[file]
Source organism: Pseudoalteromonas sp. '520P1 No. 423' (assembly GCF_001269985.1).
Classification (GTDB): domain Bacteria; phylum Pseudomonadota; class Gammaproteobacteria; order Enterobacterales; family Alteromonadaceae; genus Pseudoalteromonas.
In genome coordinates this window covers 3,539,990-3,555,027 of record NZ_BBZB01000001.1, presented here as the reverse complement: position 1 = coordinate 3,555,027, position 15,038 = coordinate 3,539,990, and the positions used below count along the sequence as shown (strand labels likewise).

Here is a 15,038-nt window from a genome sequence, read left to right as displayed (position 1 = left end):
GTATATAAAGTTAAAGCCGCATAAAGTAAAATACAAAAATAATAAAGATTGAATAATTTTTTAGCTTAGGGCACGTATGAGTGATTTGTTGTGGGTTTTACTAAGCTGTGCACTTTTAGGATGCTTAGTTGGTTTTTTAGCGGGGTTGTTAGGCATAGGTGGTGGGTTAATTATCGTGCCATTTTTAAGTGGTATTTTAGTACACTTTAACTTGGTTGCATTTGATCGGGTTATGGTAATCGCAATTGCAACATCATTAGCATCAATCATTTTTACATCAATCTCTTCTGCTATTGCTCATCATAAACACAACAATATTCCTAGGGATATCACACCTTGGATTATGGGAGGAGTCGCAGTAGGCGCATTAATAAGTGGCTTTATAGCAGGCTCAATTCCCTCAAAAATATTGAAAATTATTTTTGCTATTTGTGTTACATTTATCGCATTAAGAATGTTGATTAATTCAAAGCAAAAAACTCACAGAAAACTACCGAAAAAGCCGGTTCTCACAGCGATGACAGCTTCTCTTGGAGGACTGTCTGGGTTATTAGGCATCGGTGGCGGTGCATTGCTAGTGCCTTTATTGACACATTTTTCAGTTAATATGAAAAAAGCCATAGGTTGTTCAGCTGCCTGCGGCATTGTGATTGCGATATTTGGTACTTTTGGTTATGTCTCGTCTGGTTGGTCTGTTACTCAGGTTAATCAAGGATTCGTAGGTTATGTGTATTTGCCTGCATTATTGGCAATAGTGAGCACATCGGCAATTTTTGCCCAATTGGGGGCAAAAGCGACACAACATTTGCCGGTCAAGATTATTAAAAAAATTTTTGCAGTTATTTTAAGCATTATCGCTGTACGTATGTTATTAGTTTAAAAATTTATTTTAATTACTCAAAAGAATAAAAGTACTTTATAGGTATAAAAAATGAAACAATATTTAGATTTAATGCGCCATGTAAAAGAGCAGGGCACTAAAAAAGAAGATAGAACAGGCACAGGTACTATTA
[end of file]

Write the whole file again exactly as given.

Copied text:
Source organism: Pseudoalteromonas sp. '520P1 No. 423' (assembly GCF_001269985.1).
Classification (GTDB): domain Bacteria; phylum Pseudomonadota; class Gammaproteobacteria; order Enterobacterales; family Alteromonadaceae; genus Pseudoalteromonas.
In genome coordinates this window covers 3,539,990-3,555,027 of record NZ_BBZB01000001.1, presented here as the reverse complement: position 1 = coordinate 3,555,027, position 15,038 = coordinate 3,539,990, and the positions used below count along the sequence as shown (strand labels likewise).

Here is a 15,038-nt window from a genome sequence, read left to right as displayed (position 1 = left end):
GTATATAAAGTTAAAGCCGCATAAAGTAAAATACAAAAATAATAAAGATTGAATAATTTTTTAGCTTAGGGCACGTATGAGTGATTTGTTGTGGGTTTTACTAAGCTGTGCACTTTTAGGATGCTTAGTTGGTTTTTTAGCGGGGTTGTTAGGCATAGGTGGTGGGTTAATTATCGTGCCATTTTTAAGTGGTATTTTAGTACACTTTAACTTGGTTGCATTTGATCGGGTTATGGTAATCGCAATTGCAACATCATTAGCATCAATCATTTTTACATCAATCTCTTCTGCTATTGCTCATCATAAACACAACAATATTCCTAGGGATATCACACCTTGGATTATGGGAGGAGTCGCAGTAGGCGCATTAATAAGTGGCTTTATAGCAGGCTCAATTCCCTCAAAAATATTGAAAATTATTTTTGCTATTTGTGTTACATTTATCGCATTAAGAATGTTGATTAATTCAAAGCAAAAAACTCACAGAAAACTACCGAAAAAGCCGGTTCTCACAGCGATGACAGCTTCTCTTGGAGGACTGTCTGGGTTATTAGGCATCGGTGGCGGTGCATTGCTAGTGCCTTTATTGACACATTTTTCAGTTAATATGAAAAAAGCCATAGGTTGTTCAGCTGCCTGCGGCATTGTGATTGCGATATTTGGTACTTTTGGTTATGTCTCGTCTGGTTGGTCTGTTACTCAGGTTAATCAAGGATTCGTAGGTTATGTGTATTTGCCTGCATTATTGGCAATAGTGAGCACATCGGCAATTTTTGCCCAATTGGGGGCAAAAGCGACACAACATTTGCCGGTCAAGATTATTAAAAAAATTTTTGCAGTTATTTTAAGCATTATCGCTGTACGTATGTTATTAGTTTAAAAATTTATTTTAATTACTCAAAAGAATAAAAGTACTTTATAGGTATAAAAAATGAAACAATATTTAGATTTAATGCGCCATGTAAAAGAGCAGGGCACTAAAAAAGAAGATAGAACAGGCACAGGTACTATTA